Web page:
It is both an awesome privilege and a sobering responsibility to love others. Many who refuse salvation or who have left the church justify their choice on the hypocrisy of Christians. While the Bible teaches us never to compromise on the truth of God’s Word, we are taught to ‘hate the sin and love the sinner’ at all times. The apostles, in the book of Acts, set a clear of example of what the body of Christ should be – a place where needs are met, both spiritual and otherwise. Sadly, when the unsaved look and see how the church treats her own, there is little impetus to seek salvation. There is little evidence of the unreserved and merciful love of God or the grace He gave so freely. We are quick to quote ‘God so loved the world’ but very slow to reveal it in real terms.
Throughout Paul’s epistles, he encourages unity and love within the body – practical and visible love made manifest in action rather than words or platitudes. The reality is that no amount of outreach to the unsaved will prosper if we do not set a loving example in our churches. Who wants to join a family where no one actually cares about another? We must understand that loving others without reservation is a rare quality and seldom evidenced in the world. It is this love – the love of God in us – that is a true testimony to the supernatural power and glory of God. We cannot preach the love of God and not manifest it. That makes liars of both us and God, whose name we bear. Jesus reached out to the prostitute, the leper, the tax collector, and the various outcasts of society. How can we do less?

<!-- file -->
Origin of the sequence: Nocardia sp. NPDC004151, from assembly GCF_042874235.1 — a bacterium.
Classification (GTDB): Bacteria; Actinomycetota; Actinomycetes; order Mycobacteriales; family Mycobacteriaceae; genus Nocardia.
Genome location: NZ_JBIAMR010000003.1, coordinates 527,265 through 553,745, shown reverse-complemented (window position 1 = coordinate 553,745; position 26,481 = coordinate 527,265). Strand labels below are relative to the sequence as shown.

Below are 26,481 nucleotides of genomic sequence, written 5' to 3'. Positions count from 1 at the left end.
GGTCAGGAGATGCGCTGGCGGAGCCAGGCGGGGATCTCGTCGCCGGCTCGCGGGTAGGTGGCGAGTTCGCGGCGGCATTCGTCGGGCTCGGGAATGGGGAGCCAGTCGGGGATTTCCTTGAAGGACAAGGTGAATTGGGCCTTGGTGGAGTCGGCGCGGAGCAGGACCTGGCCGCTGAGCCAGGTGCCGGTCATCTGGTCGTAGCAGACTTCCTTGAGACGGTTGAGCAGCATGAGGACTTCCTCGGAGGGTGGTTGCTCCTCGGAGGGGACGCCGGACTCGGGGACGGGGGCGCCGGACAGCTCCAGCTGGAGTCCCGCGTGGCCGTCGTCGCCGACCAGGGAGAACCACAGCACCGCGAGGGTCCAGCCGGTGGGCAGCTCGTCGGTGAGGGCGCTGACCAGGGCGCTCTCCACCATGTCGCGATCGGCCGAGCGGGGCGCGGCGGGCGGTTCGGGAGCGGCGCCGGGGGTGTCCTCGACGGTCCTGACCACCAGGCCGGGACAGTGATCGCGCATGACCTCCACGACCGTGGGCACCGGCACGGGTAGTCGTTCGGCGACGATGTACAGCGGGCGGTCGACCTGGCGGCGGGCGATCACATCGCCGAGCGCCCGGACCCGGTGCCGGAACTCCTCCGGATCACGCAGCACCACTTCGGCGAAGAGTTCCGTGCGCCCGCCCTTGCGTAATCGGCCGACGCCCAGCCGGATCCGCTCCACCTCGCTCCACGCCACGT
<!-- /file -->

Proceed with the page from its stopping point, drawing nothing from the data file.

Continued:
To love others is to make disciples.
What we easily forget is that we are all sinners, saved by the grace of God. Salvation doesn’t make us special. It sets us apart, yes, but that is for servanthood in following Christ’s example. We aren’t set apart because we’re better than anyone else but because we, having experienced the love, grace, and mercy of God, are His chosen vessels to share it with others. Loving others starts in the church and with making disciples. That’s another command which has never been revoked. There are those in the body who desperately need strong, mature believers to step up and disciple them. Rather than judge them for their weakness and struggles, we should love them into maturity. This is what it means to strengthen the weak hands, and make firm the feeble knees. It is to reach out in love and give of ourselves to raise them up.
Jesus gave three years to raise up the disciples who went on to change the world. None of us know the potential God has placed in any new believer. It’s a fact that every great ‘mover and shaker’ for God first came to Christ as a weak, sinful, trembling sinner who had to learn from the ground up. All of them came into the body with weak hands and feeble knees, as did you and I. Even today, many years down the line, I still have moments when my extremities seem to want to revert to their old frailty. I am blessed, as many others are, with strong, committed believers who don’t scorn these shaky moments. They are believers who love others unreservedly and are willing to step in without judgement and see me through. They also know that I will always do the same for them.